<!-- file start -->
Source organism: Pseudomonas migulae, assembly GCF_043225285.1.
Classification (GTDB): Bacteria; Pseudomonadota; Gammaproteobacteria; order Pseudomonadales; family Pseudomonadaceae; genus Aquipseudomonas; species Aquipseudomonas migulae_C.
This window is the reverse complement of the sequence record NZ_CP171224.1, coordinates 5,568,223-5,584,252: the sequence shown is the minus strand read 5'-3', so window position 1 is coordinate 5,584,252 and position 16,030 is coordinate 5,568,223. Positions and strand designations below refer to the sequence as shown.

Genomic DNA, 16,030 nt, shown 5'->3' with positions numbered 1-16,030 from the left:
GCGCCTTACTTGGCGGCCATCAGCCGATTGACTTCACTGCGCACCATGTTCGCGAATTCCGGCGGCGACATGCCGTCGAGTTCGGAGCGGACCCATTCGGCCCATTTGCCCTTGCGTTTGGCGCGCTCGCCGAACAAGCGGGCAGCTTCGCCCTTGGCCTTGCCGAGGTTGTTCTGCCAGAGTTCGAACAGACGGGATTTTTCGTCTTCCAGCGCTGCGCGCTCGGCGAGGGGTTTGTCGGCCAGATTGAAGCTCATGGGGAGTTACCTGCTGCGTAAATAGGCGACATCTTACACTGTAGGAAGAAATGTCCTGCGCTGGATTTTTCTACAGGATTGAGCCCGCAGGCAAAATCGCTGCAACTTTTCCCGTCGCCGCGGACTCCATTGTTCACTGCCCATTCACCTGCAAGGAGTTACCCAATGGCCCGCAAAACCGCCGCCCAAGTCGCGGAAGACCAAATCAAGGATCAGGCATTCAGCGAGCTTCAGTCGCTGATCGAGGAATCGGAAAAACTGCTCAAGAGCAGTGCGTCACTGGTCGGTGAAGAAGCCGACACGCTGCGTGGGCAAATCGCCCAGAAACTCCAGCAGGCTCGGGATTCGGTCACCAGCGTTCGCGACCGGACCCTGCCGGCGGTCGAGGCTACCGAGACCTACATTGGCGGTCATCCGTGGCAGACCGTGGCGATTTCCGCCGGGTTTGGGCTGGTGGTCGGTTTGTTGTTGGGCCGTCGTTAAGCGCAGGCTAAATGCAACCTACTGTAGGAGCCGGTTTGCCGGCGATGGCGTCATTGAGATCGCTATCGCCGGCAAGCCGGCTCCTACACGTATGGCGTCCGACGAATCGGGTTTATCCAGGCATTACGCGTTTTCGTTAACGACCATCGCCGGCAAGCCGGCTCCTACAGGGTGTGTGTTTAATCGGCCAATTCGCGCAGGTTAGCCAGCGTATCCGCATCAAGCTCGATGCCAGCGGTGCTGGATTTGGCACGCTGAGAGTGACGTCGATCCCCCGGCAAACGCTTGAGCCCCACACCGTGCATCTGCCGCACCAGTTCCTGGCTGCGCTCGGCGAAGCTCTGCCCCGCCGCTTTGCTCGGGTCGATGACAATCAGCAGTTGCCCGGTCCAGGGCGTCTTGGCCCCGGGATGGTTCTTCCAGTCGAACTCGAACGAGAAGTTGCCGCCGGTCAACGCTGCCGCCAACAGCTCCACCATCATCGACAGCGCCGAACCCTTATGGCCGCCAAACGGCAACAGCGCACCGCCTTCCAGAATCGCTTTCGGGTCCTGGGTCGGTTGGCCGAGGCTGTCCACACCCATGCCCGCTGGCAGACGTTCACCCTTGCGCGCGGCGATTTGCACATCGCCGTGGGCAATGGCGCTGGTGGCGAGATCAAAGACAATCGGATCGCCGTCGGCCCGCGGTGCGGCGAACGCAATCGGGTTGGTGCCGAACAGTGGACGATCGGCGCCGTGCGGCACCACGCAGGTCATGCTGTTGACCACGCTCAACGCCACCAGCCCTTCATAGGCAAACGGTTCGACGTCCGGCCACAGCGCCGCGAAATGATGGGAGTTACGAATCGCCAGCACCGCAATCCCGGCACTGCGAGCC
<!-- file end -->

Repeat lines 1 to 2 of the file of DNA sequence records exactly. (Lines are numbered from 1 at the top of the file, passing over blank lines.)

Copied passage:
Source organism: Pseudomonas migulae, assembly GCF_043225285.1.
Classification (GTDB): Bacteria; Pseudomonadota; Gammaproteobacteria; order Pseudomonadales; family Pseudomonadaceae; genus Aquipseudomonas; species Aquipseudomonas migulae_C.